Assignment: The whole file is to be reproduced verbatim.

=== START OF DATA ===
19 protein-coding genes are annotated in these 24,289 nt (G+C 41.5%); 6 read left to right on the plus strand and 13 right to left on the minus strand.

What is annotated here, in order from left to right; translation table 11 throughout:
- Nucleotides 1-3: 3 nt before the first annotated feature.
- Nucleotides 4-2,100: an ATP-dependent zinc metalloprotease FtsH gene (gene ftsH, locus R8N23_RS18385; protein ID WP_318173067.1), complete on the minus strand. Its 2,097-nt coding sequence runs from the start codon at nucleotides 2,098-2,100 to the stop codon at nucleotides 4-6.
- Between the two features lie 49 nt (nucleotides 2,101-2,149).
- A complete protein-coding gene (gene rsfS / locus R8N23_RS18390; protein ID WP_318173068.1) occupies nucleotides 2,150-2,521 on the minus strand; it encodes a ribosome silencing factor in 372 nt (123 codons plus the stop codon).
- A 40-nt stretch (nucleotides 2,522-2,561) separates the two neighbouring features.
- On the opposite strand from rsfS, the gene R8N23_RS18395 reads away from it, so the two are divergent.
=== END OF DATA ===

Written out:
19 protein-coding genes are annotated in these 24,289 nt (G+C 41.5%); 6 read left to right on the plus strand and 13 right to left on the minus strand.

What is annotated here, in order from left to right; translation table 11 throughout:
- Nucleotides 1-3: 3 nt before the first annotated feature.
- Nucleotides 4-2,100: an ATP-dependent zinc metalloprotease FtsH gene (gene ftsH, locus R8N23_RS18385; protein ID WP_318173067.1), complete on the minus strand. Its 2,097-nt coding sequence runs from the start codon at nucleotides 2,098-2,100 to the stop codon at nucleotides 4-6.
- Between the two features lie 49 nt (nucleotides 2,101-2,149).
- A complete protein-coding gene (gene rsfS / locus R8N23_RS18390; protein ID WP_318173068.1) occupies nucleotides 2,150-2,521 on the minus strand; it encodes a ribosome silencing factor in 372 nt (123 codons plus the stop codon).
- A 40-nt stretch (nucleotides 2,522-2,561) separates the two neighbouring features.
- On the opposite strand from rsfS, the gene R8N23_RS18395 reads away from it, so the two are divergent.